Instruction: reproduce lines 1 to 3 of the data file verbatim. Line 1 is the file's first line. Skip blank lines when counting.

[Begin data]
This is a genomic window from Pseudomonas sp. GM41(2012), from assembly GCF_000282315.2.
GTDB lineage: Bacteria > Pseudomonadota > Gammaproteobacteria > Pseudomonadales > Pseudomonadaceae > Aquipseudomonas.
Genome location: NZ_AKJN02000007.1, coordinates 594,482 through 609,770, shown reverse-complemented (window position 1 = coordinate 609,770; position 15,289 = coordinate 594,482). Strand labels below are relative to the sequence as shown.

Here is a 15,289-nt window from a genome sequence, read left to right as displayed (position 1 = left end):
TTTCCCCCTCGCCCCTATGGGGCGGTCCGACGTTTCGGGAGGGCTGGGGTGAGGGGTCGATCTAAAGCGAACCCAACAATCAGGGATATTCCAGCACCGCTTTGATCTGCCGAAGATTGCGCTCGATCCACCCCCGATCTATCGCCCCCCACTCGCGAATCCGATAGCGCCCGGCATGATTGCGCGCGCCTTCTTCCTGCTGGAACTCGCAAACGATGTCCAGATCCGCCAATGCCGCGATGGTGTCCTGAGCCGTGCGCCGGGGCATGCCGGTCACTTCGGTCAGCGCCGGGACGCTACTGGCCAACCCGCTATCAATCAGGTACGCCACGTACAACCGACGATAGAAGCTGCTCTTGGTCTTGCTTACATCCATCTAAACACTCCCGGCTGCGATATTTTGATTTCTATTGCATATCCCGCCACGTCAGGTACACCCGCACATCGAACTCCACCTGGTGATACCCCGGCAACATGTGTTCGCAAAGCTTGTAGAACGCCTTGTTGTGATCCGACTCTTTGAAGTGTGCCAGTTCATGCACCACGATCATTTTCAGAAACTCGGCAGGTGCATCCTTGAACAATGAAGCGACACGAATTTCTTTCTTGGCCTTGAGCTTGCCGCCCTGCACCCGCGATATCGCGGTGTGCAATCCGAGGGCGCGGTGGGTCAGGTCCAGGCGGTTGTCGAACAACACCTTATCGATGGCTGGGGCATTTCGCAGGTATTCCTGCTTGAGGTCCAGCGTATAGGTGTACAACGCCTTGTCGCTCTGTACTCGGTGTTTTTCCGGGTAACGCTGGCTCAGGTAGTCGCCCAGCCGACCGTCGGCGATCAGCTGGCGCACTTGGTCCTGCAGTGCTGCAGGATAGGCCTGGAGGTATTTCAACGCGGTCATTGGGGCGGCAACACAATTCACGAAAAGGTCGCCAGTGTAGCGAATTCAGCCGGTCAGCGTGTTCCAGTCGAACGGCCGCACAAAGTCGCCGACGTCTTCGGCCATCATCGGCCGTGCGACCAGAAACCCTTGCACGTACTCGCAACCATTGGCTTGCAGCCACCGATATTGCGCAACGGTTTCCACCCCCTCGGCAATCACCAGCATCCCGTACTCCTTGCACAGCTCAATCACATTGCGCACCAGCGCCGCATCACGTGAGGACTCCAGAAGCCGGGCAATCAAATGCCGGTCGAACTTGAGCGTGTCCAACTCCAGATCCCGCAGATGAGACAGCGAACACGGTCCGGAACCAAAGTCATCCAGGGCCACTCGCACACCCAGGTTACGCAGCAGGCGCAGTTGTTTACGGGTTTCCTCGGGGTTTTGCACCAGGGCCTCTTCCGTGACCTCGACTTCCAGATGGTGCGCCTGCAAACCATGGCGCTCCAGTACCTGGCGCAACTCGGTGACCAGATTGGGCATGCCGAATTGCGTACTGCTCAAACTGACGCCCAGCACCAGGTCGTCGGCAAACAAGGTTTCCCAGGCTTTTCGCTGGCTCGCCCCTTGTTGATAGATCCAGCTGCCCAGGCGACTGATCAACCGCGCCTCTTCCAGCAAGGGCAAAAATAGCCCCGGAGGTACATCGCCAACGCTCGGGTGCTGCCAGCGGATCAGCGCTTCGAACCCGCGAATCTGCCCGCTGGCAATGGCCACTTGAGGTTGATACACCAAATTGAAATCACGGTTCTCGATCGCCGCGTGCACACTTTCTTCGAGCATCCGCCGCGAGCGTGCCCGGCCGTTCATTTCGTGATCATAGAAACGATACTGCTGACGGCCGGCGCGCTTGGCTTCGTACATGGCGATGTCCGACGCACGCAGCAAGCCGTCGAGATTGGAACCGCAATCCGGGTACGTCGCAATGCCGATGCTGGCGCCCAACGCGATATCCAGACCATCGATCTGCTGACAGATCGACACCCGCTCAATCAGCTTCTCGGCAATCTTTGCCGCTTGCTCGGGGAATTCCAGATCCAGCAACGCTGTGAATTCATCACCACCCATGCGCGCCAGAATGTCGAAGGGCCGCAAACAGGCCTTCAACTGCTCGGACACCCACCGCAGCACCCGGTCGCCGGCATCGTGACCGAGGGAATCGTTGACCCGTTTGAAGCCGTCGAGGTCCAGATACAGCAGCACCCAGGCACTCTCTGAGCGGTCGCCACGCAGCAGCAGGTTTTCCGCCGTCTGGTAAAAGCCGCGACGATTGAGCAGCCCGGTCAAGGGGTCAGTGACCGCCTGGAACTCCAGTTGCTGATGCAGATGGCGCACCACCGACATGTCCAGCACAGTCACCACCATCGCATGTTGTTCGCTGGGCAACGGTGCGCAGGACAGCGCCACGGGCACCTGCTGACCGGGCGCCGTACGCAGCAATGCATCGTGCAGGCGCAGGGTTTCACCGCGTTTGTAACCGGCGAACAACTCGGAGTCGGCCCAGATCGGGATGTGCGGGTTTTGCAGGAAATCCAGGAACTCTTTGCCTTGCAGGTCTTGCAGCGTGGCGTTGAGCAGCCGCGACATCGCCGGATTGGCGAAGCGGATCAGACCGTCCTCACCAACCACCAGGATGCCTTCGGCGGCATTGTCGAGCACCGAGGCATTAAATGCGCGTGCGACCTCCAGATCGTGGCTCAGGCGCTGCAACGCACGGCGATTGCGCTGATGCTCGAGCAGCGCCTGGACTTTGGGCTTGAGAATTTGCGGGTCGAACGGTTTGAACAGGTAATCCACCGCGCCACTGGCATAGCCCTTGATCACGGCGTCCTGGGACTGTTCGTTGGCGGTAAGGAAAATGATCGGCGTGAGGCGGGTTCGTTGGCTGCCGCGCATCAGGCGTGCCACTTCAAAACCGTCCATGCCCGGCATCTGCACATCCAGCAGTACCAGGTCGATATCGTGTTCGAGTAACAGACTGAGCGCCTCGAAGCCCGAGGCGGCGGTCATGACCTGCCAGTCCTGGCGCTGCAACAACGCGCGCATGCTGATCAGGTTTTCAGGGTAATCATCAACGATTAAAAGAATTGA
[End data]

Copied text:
This is a genomic window from Pseudomonas sp. GM41(2012), from assembly GCF_000282315.2.
GTDB lineage: Bacteria > Pseudomonadota > Gammaproteobacteria > Pseudomonadales > Pseudomonadaceae > Aquipseudomonas.
Genome location: NZ_AKJN02000007.1, coordinates 594,482 through 609,770, shown reverse-complemented (window position 1 = coordinate 609,770; position 15,289 = coordinate 594,482). Strand labels below are relative to the sequence as shown.